Be great to get other people’s opinions on the benefits/pitfalls of these two social platforms for businesses -so tell me what do you think?

Is Facebook a content or conversation source?

Back in May, Matt Locke, Richard Sambrook and I had a conversation about the future of Social Entertainment.  (In case you are thinking “My that’s a wonderfully catchy, if opaque, buzz word. But what on GoogleEarth does it mean?”; Social Entertainment is a term we coined a few years back to represent the idea that as social networks grow to parallel the influence of mainstream media channels, so too would traditional media companies need to progress their content and communications to fully embrace the social sphere).  Not rocket science, perhaps, but we’re interested in the implications of Social Entertainment, especially with regard to how entertainment companies communicate with audiences.

It’s highly probable that no one listened to the podcast back in May (I haven’t asked for the statistics lately, in case my worst fear was confirmed and we had chopped down trees, but no one was around to hear the loud thud of timber on the forest floor).  So if you didn’t, let me summarise: We talked about some meeja things and at the end Matt and I made some predictions for the next 12 months.

The erudite Mr Locke suggested that the talent rather than the media brand would continue to increase in influence and that this posed both a problem for the brand and an opportunity for talent looking to take advantage of the currency of their social profiles.  The case of @ITVLauraK (nee @BBCLauraK) perfectly illustrates this issue.  Both Tom Callow at TheWall and Jemima Kiss at the Guardian sum up the ramifications better than I could.  Congratulations Matt.  You were right.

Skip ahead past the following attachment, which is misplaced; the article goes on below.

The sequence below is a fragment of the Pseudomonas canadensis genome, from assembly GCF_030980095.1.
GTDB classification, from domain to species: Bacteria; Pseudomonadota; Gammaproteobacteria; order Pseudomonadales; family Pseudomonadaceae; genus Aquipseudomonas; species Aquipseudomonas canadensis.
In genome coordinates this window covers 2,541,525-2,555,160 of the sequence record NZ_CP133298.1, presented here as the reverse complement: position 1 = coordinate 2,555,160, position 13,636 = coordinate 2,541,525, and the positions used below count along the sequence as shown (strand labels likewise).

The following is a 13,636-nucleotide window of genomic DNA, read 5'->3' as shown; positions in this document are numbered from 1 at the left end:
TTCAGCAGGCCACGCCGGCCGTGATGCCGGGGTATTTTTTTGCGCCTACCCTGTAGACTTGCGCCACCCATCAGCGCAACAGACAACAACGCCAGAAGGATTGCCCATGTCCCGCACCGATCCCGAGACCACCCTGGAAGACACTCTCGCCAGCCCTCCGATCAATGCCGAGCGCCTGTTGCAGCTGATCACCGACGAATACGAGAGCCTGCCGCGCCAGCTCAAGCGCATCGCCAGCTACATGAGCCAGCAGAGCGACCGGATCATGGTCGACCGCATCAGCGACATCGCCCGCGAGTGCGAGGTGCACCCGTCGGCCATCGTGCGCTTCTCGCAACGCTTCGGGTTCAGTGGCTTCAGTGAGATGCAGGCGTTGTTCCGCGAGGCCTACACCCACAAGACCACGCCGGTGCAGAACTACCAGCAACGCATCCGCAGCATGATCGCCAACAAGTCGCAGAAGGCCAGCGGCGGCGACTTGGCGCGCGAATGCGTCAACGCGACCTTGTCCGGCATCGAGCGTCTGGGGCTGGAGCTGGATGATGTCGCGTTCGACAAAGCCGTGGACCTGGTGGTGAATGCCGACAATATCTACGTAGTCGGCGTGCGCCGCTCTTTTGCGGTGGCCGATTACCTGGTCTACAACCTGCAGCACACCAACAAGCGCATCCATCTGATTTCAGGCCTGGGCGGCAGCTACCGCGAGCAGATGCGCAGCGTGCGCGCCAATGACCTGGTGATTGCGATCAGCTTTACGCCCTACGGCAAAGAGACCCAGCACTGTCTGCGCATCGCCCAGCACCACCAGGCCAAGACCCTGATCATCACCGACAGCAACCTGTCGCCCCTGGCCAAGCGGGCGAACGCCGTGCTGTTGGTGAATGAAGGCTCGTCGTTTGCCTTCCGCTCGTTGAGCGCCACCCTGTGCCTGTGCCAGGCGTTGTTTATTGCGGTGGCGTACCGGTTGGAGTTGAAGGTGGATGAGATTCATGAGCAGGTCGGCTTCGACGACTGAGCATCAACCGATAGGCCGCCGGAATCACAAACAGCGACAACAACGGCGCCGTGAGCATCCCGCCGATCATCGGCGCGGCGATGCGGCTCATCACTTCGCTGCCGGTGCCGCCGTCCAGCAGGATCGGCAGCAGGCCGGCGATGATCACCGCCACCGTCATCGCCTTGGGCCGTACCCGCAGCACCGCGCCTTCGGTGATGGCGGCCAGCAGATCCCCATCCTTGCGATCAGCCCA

Back in May, I felt the interesting shift would be the inverse of our original Social Entertainment theory.  I.e. Social Entertainment originally concentrated on how traditional entertainment companies could leverage social channels to engage audiences.  I predicted (again, perhaps not radically) that Social brands would expand to become fully fledged media channels and businesses.  This was based on increasingly professional content finding its way onto YouTube – but I thought that Facebook, Twitter and the like would increasingly become media channels – producing and distributing content, not just hosting conversations around it.

Interestingly, our annual research shows a conflict in consumer perception, here.  As this graph shows, consumers now think of social networks as a form of entertainment.